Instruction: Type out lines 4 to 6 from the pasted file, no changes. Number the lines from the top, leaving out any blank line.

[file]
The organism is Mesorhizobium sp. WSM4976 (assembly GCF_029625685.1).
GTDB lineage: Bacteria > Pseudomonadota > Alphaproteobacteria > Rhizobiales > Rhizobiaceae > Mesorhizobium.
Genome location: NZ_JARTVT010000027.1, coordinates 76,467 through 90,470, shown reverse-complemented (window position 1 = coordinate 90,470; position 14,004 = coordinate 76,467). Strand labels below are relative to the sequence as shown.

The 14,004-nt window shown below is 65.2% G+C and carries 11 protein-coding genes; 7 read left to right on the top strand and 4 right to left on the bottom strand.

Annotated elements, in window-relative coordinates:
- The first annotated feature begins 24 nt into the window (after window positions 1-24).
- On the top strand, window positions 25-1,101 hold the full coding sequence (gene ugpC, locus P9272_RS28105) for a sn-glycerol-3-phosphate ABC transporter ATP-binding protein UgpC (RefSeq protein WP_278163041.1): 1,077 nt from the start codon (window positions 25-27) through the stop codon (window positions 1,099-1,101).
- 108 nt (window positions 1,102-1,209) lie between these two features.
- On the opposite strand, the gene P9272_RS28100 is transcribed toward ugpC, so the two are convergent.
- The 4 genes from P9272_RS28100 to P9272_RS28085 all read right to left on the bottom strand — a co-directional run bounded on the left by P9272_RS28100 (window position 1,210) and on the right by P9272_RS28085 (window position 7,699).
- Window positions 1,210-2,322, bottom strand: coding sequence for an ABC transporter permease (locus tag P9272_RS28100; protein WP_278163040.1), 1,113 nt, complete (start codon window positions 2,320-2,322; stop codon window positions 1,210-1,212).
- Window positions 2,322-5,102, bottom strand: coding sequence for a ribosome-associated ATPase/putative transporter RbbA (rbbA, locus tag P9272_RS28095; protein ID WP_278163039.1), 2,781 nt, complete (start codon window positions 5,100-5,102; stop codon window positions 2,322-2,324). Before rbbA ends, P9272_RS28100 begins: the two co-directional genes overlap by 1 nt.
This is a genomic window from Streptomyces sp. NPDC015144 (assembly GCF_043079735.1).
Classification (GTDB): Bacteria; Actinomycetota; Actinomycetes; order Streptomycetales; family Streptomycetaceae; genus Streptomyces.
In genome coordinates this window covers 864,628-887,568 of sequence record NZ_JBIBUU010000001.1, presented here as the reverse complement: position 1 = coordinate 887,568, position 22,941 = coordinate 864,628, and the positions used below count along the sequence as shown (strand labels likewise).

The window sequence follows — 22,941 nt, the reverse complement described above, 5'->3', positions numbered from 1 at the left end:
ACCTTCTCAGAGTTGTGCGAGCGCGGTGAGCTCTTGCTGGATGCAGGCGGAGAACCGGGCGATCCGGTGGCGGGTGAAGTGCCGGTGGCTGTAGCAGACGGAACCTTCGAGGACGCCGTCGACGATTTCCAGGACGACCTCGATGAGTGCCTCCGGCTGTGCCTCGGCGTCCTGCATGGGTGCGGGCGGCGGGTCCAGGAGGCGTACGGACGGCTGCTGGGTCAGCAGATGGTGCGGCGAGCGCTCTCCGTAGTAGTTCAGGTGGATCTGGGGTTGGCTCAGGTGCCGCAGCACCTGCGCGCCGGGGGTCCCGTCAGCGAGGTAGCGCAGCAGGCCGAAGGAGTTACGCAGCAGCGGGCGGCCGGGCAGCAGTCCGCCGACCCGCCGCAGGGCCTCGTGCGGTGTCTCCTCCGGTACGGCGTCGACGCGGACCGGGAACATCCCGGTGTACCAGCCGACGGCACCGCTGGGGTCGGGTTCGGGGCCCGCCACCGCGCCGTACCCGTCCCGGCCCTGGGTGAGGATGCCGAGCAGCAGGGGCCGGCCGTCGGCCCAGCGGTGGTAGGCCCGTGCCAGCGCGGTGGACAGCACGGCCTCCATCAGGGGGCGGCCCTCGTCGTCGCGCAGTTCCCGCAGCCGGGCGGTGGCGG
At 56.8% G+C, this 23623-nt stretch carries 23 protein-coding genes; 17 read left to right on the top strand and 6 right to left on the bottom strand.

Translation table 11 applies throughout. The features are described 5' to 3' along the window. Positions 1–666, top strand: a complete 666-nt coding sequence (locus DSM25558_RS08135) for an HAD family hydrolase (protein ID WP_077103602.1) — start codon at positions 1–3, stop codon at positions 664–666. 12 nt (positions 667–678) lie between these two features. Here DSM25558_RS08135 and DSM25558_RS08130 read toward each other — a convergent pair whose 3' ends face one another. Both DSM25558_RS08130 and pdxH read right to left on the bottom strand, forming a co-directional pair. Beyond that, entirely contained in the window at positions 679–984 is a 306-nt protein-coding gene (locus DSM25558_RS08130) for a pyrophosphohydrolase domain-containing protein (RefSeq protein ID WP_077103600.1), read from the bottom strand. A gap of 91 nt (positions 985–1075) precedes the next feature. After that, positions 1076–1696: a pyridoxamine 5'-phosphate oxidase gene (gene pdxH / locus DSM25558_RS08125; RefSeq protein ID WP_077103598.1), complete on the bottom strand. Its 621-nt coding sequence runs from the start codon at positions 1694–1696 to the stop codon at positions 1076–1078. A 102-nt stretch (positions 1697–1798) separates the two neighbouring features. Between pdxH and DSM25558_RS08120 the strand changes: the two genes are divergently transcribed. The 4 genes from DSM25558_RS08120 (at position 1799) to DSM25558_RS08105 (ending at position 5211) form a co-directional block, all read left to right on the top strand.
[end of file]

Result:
The 14,004-nt window shown below is 65.2% G+C and carries 11 protein-coding genes; 7 read left to right on the top strand and 4 right to left on the bottom strand.

Annotated elements, in window-relative coordinates:
- The first annotated feature begins 24 nt into the window (after window positions 1-24).